Why is running with scissors considered so dangerous that moms everywhere chastise their kids for doing it? It seems to me like a pretty oblique way to hurt yourself. Shouldn’t they be telling clumsy kids to tie their shoelaces and sheathe their machetes instead? Are there any actual reports of people falling on scissors? —Tyler
AS A rule of thumb, Tyler, for any question of the form “Has anyone ever managed to sustain a significant head injury while [insert name of activity]?” the answer is almost always yes. I’ll refer you to a story from Mississippi earlier this year in which a guy was mowing his lawn when the mower blade launched a three-and-a-half-inch length of heavy-gauge fence wire straight up his nose and into his sinuses.
He was fine, somehow, but I think you’ll find the takeaway from this week’s column to be: from a purely safe-side standpoint, most human behavior is probably best conducted while wearing protective eyewear, if not a full face mask.
So, running with scissors: sure, suitably cautionary real-life tales are out there. A quick search soon turns up the recent case of a scissors-wielding three-year-old Australian boy who tripped and fell while running, thereby introducing the blades into his frontal lobe via the left eye socket. (He, too, pulled through OK.)
One small latter-day Phineas Gage isn’t much of a sample size, admittedly. We therefore turn to the data. The National Electronic Injury Surveillance System (NEISS), a project of the U.S. Consumer Product Safety Commission, estimates consumer-product-related injuries by sampling emergency visits to hospitals across the country; in other words, it won’t give us a comprehensive report of all such incidents, but rather a snapshot of what they look like as reported by NEISS-sampled hospitals and thus a decent idea of the rate at which they occur in the larger population.
For 2014, my assistant Fierra found 678 NEISS injury records in which scissors factored somehow. Mind you, these include the gamut: stabbings with scissors, suicides with scissors—even, in theory, walking with scissors. Refining her search to cases where the injured party was rapidly on the move, Fierra found exactly three instances last year:
• A 23-year-old man fell while running with scissors, lacerating his forearm.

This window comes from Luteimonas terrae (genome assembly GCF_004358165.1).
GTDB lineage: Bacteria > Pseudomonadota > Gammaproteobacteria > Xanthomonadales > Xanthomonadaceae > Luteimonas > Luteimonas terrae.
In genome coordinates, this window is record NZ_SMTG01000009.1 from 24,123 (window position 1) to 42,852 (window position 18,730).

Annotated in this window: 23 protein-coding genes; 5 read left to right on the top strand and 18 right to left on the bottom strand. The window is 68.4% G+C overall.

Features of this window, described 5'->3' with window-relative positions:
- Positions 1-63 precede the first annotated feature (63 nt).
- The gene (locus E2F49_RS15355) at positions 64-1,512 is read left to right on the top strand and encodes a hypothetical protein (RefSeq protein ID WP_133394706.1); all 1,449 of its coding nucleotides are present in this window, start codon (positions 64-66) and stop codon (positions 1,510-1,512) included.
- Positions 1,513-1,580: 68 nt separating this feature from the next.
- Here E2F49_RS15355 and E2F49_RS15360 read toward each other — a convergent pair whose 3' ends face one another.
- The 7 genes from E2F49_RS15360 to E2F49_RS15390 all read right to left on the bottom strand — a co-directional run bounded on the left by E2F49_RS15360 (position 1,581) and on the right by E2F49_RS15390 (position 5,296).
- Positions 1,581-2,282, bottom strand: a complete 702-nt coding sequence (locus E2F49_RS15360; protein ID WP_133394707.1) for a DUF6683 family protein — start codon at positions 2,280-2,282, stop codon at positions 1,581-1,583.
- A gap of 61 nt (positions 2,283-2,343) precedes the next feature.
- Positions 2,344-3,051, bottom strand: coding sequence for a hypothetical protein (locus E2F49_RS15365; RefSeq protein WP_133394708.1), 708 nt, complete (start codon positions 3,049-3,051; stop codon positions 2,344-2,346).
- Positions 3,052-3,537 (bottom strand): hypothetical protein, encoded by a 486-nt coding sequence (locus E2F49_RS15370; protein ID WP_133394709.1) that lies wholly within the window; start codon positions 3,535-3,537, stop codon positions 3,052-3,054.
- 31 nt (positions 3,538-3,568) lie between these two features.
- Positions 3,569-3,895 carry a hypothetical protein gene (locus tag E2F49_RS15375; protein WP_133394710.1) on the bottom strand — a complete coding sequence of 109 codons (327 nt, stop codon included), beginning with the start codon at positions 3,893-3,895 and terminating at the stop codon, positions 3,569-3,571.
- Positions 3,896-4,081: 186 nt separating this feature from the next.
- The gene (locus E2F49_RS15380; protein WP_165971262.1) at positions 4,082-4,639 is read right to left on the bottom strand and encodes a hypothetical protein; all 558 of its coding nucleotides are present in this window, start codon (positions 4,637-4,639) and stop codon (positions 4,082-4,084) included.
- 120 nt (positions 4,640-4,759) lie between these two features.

• A two-year-old girl fell while running with scissors, lacerating her face.
• Running outdoors, a ten-year-old boy fell on a pair of gardening scissors, injuring his elbow. (This one’s an uneasy fit, I think; the gardener’s at least as culpable as the boy.)
On average, between 2009 and 2014, NEISS collected 3.6 reports per year involving RWS injuries. Of these, 14 befell children under the age of 17; two of four incidents involving people 17 and up had something to do with alcohol. Extrapolating, we can estimate the average number of RWS incidents in the U.S. over the past five years as 131 annually. No fatalities were located.
Broadening our inquiry, we find a clear pattern—no matter what activity the victim was engaged in (locomotor or otherwise, at high speed or low), the eye was definitely at particular risk:
• A study conducted at a hospital in Verona, Italy, found that scissors were the most common cause of eye injury—13 percent—for children under the age of six.
• In Turkey and Canada both, research suggests that scissors are responsible for around a tenth of all eye injuries.
• Statistics from a hospital in Taiwan implicated scissors in nearly 14 percent of eye injuries.
They seem to be doing a little better in Qatar, where five years’ worth of records from one hospital suggest that their national rate of pediatric eye injuries from scissors is only about 3 percent—tied for prevalence with palm trees. As I say, people will ably hurt themselves with whatever’s at hand: Fierra also, for example, dug up a rather gruesome case study out of Japan about a four-year-old boy who suffered a penetrating head injury (again, via the eye socket) after falling on a wooden chopstick.
Maybe it’s just the season, but to my mind the question that logically follows from this one is, with respect to the classic film A Christmas Story: Can you really shoot your eye out with a BB gun, Red Rider or otherwise? Well, you can certainly shoot out somebody else’s. Way back in the early 1990s, the CDC was reporting about 30,000 incidents a year of eye trauma by way of BB or pellet guns. Twenty years later, the technology’s evolved but the threat remains: rates of eye injury from newly popular “airsoft” guns (convincing-looking replicas that fire spherical plastic bullets) grew 500 percent from 2010 to 2012, according to a study from Stanford University School of Medicine; in 2012 alone, more than 3,000 kids were treated in emergency rooms for eye injuries related to airsoft guns.
I haven’t been able to find anything on toy gun injuries that were accidentally self-inflicted, as in the movie: it’s safe to say that most of the danger comes from others. Well, happy holidays!
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